The Evolution Of A Site’s Design

Site design is an evolutionary process, like anything else. As new and updated information is needed on the site, the design must change to correctly display it. New functionality is also added on a regular basis, and things must be moved around to accommodate this. There are also times when you realize that a design just isn’t right for some reason – maybe the wrong information is being highlighted or the functionality that you want to show off isn’t standing out.

The Evolution Of My Site

In my case, I’ve been building a website to sell my first screencast over at It’s only been up for a couple of weeks now, but the design has gone through an almost continuous evolution. There is hardly a day that goes by, where I am not tweaking something on the site to make sure I am highlighting the right things, showing the right information at the right time, and providing the most value to my visitors.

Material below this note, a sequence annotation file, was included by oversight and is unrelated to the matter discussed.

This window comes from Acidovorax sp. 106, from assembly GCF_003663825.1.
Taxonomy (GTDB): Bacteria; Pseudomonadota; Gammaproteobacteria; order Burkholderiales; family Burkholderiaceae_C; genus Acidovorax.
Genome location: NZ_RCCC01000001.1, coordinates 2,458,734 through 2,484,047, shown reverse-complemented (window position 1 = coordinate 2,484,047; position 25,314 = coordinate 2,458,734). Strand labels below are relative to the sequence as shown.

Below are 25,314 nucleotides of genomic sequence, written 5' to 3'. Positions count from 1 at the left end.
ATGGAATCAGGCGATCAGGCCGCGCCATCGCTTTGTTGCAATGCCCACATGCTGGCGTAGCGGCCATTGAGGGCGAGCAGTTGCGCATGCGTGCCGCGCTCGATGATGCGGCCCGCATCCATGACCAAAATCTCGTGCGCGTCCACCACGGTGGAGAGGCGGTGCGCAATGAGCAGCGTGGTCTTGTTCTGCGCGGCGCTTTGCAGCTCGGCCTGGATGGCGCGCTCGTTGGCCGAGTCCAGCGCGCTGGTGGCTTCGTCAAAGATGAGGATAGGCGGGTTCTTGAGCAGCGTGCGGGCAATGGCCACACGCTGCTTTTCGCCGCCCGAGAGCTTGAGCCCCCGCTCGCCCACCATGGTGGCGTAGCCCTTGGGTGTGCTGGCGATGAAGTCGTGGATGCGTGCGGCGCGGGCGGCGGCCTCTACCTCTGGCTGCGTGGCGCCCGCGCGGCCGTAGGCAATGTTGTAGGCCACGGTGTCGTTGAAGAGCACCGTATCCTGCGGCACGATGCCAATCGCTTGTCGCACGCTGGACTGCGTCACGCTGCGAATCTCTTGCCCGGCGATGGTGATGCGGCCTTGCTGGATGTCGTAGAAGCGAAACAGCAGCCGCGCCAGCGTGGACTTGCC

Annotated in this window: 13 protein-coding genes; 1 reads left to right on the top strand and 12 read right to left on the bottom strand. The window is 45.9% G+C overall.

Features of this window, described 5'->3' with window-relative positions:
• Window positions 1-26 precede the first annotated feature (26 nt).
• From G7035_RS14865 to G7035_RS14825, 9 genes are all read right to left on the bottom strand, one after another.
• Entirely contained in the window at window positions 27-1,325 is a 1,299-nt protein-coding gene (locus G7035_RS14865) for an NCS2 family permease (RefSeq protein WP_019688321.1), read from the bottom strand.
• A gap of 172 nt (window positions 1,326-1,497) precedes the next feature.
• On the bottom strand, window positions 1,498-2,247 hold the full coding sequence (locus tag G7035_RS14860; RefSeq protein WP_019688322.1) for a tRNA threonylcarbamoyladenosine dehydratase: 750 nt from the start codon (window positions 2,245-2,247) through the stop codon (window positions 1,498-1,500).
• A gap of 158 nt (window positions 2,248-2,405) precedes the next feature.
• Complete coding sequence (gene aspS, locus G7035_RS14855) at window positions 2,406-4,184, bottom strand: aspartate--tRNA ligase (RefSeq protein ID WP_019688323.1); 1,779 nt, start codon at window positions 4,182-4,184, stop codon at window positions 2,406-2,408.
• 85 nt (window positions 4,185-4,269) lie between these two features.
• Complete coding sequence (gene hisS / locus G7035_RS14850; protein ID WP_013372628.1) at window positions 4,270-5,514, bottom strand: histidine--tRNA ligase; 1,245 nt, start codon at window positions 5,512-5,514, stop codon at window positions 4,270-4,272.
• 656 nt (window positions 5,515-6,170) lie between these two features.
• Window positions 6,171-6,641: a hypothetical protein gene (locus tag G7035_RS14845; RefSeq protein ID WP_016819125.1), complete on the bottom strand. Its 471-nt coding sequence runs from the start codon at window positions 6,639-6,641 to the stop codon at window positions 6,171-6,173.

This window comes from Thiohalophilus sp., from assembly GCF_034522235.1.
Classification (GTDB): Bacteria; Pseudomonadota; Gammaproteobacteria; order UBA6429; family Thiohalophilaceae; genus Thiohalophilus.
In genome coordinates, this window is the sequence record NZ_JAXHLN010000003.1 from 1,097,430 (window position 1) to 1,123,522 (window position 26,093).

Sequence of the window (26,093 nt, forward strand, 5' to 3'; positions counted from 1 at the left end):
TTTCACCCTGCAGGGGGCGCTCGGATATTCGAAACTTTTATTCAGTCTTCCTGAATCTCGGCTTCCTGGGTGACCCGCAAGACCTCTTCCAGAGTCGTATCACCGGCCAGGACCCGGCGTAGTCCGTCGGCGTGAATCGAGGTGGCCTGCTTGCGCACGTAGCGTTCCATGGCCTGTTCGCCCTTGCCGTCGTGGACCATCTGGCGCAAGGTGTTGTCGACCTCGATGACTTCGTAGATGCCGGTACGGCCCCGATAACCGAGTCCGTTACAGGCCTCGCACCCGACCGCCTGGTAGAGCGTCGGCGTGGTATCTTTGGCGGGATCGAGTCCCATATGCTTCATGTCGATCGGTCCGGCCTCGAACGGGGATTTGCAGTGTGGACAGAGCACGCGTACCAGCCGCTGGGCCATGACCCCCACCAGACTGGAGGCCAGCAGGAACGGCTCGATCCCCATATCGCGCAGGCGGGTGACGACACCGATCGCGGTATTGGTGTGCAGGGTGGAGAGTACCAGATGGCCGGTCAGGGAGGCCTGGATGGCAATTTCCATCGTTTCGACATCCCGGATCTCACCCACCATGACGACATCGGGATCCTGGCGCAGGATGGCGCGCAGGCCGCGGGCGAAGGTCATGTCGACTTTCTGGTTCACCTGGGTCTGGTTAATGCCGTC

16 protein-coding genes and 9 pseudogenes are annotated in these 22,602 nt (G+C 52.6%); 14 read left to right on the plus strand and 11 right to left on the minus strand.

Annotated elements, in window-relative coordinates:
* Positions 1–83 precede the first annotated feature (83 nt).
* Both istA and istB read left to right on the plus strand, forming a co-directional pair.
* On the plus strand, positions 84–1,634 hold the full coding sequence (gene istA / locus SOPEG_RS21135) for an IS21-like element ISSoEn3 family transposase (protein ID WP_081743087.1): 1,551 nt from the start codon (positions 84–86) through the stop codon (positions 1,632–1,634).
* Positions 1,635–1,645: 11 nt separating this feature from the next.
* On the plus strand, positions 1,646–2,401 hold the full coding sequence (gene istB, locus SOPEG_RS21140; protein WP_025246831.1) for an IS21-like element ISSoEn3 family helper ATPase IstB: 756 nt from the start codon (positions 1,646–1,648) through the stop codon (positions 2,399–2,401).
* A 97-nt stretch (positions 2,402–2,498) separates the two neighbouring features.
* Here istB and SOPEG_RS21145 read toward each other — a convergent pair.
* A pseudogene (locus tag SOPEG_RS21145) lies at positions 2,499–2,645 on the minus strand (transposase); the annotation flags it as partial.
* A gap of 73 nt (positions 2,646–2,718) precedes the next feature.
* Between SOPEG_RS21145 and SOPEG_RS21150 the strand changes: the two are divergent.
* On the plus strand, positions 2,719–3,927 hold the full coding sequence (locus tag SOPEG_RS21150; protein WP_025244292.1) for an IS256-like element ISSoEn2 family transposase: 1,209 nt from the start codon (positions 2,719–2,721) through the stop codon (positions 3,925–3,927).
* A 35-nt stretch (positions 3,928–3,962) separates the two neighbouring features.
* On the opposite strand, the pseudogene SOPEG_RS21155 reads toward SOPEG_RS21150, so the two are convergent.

Just for fun, I decided to create a quick video that shows the evolution of my site. Here’s the video:

Making The Video

The setup to create the video was simple.

I use LiveReload when I’m building my websites. This little tool will tell my browser to refresh the page when any of the files for the site change. It will also stream in JavaScript and CSS changes silently. And, I’m using Git to manage my source code.

I started at the head of the repository – the most recent version. I hit record in ScreenFlow and recorded everything on my screen – including a terminal window that you don’t see in this video. Then every few seconds, I ran this command in my terminal window:

git checkout HEAD^

This forced the repository to move backward one commit at a time. Every time this checkout happened, LiveReload saw the file system changes and told the browser to update itself. Once I had everything recorded, I added the “Evolution of …” section to the end, cropped the video down to the size you see now, and exported it. Then I opened the exported video in iMovie, reversed it, and exported that to YouTube. The result is what you see, above.

Learning Haskel For Fun (and profit?)